The bowerbirds and the bees: Miller on art, altruism, and sexual selection

Philosophical Psychology 19 (4):507 – 526 (2006)
Geoffrey Miller argues that we can account for the evolution of human art and altruism via the action of sexual selection. He identifies five characteristics supposedly unique to sexual adaptations: fitness indicating cost; involvement in courtship; heritability; variability; and sexual differentiation. Miller claims that art and altruism possess these characteristics. I argue that not only does he not demonstrate that art and altruism possess these characteristics, one can also explain the origins of altruism via a form of group selection and traits with the five characteristics in terms of a process I call "cultural sexual selection.".
Keywords No keywords specified (fix it)
Categories (categorize this paper)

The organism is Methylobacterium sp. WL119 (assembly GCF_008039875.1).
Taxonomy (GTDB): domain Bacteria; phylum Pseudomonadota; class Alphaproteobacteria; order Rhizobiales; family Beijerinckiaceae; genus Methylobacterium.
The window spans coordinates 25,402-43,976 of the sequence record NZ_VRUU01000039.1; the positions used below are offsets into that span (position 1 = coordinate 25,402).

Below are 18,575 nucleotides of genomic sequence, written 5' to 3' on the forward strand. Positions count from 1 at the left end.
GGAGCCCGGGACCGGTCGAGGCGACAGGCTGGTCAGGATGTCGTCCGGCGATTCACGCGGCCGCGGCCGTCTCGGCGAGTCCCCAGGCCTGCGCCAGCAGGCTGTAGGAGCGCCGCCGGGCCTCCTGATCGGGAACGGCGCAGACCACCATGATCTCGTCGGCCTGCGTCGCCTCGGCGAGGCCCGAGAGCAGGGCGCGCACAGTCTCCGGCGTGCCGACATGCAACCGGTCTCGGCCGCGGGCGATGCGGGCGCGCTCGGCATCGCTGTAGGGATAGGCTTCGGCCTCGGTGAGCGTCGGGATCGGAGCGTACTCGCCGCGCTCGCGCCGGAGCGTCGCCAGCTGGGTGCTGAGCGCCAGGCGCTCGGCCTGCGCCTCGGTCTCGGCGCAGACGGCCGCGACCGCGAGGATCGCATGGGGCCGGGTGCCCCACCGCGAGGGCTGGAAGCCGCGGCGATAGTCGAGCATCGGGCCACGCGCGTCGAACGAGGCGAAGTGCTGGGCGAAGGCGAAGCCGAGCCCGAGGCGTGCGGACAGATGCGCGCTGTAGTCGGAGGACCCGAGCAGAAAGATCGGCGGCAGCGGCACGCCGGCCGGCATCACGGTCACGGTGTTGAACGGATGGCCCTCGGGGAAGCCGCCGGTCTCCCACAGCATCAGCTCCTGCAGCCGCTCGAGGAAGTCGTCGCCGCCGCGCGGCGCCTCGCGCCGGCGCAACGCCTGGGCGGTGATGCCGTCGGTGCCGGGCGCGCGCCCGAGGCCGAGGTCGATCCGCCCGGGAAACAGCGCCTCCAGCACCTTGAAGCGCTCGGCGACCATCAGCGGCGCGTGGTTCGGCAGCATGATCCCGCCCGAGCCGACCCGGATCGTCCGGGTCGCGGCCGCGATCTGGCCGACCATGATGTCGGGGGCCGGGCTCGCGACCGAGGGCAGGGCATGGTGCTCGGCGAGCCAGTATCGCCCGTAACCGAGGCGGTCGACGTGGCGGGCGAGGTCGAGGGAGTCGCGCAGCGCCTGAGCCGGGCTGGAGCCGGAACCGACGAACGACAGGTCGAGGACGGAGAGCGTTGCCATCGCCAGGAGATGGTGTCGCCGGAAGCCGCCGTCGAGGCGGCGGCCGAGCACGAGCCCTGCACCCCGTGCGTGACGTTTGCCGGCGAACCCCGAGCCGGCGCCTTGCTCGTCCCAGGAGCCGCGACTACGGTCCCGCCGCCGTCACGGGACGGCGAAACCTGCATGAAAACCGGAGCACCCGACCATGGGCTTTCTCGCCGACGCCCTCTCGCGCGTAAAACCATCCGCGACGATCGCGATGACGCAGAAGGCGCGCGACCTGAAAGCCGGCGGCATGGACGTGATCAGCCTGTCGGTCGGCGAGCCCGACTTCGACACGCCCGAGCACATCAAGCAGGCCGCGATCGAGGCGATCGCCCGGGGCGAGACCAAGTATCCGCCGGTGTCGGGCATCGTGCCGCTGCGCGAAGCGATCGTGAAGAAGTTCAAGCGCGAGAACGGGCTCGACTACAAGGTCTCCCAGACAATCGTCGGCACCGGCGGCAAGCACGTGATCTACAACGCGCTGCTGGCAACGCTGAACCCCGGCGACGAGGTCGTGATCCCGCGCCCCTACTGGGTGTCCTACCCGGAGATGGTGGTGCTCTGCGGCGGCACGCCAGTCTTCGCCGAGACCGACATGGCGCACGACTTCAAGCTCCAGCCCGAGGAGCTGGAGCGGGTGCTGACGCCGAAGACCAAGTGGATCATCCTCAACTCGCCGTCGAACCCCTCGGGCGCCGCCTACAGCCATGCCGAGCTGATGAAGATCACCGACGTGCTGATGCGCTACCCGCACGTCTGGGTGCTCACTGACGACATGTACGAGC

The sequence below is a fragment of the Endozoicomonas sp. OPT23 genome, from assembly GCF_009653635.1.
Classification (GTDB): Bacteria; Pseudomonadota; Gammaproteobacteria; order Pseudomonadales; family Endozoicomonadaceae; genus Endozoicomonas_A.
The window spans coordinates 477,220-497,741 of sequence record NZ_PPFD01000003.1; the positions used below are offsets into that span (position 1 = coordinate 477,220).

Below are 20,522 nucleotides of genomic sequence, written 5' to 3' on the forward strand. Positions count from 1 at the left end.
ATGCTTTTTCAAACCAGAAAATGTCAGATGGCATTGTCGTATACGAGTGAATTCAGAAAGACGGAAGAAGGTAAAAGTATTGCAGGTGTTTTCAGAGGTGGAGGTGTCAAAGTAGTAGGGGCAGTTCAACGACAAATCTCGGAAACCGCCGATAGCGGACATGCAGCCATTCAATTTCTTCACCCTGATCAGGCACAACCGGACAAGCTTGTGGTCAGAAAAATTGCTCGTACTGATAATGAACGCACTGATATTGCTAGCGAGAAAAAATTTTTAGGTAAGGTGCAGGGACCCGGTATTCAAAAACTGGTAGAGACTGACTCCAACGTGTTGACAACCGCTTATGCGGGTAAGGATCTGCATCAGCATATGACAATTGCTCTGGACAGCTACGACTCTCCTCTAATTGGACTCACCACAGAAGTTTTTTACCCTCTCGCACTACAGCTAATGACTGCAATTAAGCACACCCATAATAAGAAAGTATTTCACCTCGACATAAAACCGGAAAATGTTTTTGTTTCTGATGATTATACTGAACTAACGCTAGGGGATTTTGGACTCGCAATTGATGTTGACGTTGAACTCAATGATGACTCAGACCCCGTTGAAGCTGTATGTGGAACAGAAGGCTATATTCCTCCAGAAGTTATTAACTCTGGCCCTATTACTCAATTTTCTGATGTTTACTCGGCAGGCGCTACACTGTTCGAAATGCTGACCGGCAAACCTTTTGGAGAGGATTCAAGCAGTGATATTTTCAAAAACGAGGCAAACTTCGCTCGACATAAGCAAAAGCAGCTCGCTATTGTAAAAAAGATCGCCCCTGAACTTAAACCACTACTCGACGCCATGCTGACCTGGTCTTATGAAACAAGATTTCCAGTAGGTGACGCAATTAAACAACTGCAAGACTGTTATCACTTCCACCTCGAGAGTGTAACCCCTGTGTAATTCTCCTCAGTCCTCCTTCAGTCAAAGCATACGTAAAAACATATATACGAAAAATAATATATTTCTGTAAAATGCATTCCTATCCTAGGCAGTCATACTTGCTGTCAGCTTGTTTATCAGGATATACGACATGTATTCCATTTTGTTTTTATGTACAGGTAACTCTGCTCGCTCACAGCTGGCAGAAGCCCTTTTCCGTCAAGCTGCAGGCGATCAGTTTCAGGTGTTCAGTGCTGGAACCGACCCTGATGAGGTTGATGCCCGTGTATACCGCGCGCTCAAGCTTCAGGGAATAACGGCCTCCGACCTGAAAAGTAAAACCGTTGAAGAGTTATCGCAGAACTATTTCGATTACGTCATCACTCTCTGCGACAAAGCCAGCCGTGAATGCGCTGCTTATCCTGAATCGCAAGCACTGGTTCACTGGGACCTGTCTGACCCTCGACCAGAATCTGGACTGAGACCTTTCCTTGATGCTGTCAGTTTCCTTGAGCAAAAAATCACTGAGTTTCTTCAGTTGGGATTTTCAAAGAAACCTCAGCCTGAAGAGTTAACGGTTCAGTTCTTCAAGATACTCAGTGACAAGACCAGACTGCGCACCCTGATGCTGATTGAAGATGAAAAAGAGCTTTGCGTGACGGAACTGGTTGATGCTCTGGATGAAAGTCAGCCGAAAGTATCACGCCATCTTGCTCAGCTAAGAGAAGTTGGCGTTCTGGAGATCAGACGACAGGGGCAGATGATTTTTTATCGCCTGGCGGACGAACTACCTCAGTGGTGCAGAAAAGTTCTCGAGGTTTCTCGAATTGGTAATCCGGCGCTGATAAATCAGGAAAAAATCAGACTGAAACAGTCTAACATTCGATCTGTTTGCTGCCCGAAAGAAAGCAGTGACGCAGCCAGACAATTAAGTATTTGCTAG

DOI 10.1080/09515080600806575
 Save to my reading list
Follow the author(s)
My bibliography
Export citation
Find it on Scholar
Edit this record
Mark as duplicate
Revision history Request removal from index
Download options
PhilPapers Archive

Upload a copy of this paper     Check publisher's policy on self-archival     Papers currently archived: 22,631
External links
Setup an account with your affiliations in order to access resources via your University's proxy server
Configure custom proxy (use this if your affiliation does not provide a proxy)
Through your library
References found in this work BETA

View all 6 references / Add more references

Citations of this work BETA

No citations found.

Add more citations

Similar books and articles

Monthly downloads

Added to index


Total downloads

19 ( #214,986 of 1,938,741 )

Recent downloads (6 months)

1 ( #452,035 of 1,938,741 )

How can I increase my downloads?

My notes
Sign in to use this feature

Start a new thread
There  are no threads in this forum
Nothing in this forum yet.